What’s your point, Syed Saddiq?

Syed Saddiq Abdul RahmanThe Malaysian political scene has become so noisy that it is now quite a challenge for the media to determine what is worthy of reporting and what is not. An average working day sees the media outlets fairly inundated with statements, counter-statements and calls for press conferences from both veteran political players and Johnnies-come-lately, all clamouring for attention.

Many issue statements that boil down to nothing more than mere threats or publicity stunts that make no difference to the average Malaysian’s life. We’ve come to a point where journalists are forced to watch a second-rate demagogue flush legal papers down a toilet in the name of news.

So when youth activist Syed Saddiq Abdul Rahman recently challenged 1MDB President Arul Kanda Kandasamy to an open debate on the state-owned investment firm, one has to ask: What’s the point?

So far, Arul has less-than-deftly dodged attempts to draw him into a debate saying that his lips are sealed by police investigations into the 1MDB matter. Indeed, all attempts to get more damning information on 1MDB are currently doomed to dead-end hell.

Yes, there remains hope for the possibility that the whole matter will be blown apart by some Watergate-like revelation down the line. But that isn’t going to happen through a public debate, and it is surprising that Syed Saddiq does not seem to have realised that. His challenge, ostensibly to force Arul to face his fears, seems more like a publicity stunt than a vigorous search for the truth.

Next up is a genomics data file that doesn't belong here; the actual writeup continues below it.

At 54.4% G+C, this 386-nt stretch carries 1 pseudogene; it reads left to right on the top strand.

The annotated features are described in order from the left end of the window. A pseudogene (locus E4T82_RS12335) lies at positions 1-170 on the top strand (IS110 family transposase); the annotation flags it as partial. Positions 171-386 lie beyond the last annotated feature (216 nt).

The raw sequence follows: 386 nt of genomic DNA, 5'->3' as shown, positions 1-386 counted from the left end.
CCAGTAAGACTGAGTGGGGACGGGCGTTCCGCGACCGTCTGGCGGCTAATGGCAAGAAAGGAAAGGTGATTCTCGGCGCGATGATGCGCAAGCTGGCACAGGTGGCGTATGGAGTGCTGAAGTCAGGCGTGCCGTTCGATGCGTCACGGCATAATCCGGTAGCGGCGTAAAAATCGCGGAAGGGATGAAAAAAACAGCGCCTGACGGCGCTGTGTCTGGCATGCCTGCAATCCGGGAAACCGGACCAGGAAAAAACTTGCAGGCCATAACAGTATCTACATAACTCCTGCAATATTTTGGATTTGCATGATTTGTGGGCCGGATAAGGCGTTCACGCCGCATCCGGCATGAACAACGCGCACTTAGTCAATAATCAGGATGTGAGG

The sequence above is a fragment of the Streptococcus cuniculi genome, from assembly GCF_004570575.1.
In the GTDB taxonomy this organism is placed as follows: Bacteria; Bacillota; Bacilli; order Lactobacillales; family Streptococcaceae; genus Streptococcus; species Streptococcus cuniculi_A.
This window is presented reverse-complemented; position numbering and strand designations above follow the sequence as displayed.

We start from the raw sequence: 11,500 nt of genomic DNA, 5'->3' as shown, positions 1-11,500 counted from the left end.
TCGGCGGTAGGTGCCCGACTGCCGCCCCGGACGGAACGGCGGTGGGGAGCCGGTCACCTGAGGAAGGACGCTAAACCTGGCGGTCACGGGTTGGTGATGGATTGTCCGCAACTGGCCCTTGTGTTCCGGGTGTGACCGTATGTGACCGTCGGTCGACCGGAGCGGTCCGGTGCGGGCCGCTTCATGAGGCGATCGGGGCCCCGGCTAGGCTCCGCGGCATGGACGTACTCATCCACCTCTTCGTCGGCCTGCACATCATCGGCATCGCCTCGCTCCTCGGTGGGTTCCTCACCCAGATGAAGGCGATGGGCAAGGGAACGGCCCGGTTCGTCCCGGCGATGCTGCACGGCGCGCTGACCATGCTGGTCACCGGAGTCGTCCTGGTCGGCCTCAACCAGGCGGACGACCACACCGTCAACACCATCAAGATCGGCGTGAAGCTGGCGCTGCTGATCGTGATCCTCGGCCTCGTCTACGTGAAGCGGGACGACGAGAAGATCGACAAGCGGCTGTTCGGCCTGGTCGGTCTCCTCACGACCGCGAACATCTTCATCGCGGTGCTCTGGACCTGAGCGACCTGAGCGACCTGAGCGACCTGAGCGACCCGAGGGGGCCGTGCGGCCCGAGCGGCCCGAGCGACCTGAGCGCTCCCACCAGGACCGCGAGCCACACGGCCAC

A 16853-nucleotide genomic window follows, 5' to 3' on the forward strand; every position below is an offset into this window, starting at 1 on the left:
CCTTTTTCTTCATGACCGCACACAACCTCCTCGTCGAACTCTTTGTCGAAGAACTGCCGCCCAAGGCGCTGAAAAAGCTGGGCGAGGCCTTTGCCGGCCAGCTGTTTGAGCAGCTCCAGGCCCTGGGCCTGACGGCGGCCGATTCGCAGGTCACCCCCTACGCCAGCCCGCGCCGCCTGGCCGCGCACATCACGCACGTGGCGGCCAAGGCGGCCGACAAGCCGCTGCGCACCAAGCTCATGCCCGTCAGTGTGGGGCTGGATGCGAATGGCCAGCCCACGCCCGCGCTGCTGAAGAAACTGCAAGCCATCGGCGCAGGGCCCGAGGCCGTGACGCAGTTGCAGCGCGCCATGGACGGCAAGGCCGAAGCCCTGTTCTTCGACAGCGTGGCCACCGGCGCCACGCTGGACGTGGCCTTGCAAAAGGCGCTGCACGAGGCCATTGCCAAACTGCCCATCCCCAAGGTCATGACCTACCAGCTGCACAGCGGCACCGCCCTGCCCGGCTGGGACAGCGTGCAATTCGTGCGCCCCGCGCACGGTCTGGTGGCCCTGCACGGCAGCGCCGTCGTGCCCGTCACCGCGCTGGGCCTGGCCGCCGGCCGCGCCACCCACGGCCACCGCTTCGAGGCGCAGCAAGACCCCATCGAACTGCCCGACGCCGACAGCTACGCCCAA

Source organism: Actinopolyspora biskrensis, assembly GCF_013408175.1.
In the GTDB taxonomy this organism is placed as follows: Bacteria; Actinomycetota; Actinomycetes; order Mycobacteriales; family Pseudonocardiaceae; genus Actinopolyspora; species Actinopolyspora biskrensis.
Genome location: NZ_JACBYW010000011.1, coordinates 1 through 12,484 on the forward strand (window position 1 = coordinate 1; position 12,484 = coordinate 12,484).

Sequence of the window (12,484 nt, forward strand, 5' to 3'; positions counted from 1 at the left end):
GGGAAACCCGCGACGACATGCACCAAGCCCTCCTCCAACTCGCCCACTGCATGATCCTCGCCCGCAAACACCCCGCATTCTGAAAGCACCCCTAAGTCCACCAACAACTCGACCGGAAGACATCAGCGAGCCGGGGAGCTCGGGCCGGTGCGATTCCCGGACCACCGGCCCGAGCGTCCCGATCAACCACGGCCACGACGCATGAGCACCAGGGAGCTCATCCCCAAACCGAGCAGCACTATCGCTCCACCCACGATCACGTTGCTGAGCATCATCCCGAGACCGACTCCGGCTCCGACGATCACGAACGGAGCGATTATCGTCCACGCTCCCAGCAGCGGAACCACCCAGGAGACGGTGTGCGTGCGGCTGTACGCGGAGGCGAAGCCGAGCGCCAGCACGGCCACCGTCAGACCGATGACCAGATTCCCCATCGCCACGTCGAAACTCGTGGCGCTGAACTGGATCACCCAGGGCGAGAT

In making his challenge, Syed Saddiq pointed out that both he and Arul were students at the Royal Military College (RMC) and both were debaters. He said that a true RMC old boy and debater would not treat another the way Arul had been treating him. “Be a true RMC boy,” he said. “If you’re not in the wrong, accept my challenge. Don’t shy away. Be a principled person.”

Are we living in the real world? Is the Pope Catholic? If a tree falls in the forest, will there be a public debate about whether it did?

If you have to tell the man you’re accusing of complicity in grand corruption to stick to idealistic schoolboy principles, you’re probably not going to get anything. Syed Saddiq knows this. Arul Kanda is well aware of this. So one has to wonder why Syed Saddiq thinks that any of this is worth a shot.

What sparked the challenge was yet another occasion of Syed Saddiq being barred from attending a talk by Arul at Universiti Malaya. Attendance was indeed heavily controlled, and some UM students have accused the authorities of trying to brainwash them. That should have been the crux of Syed Saddiq’s argument. His repeated calls for a public debate so far only make him look hungry for attention, and it’s not doing his crusade any good.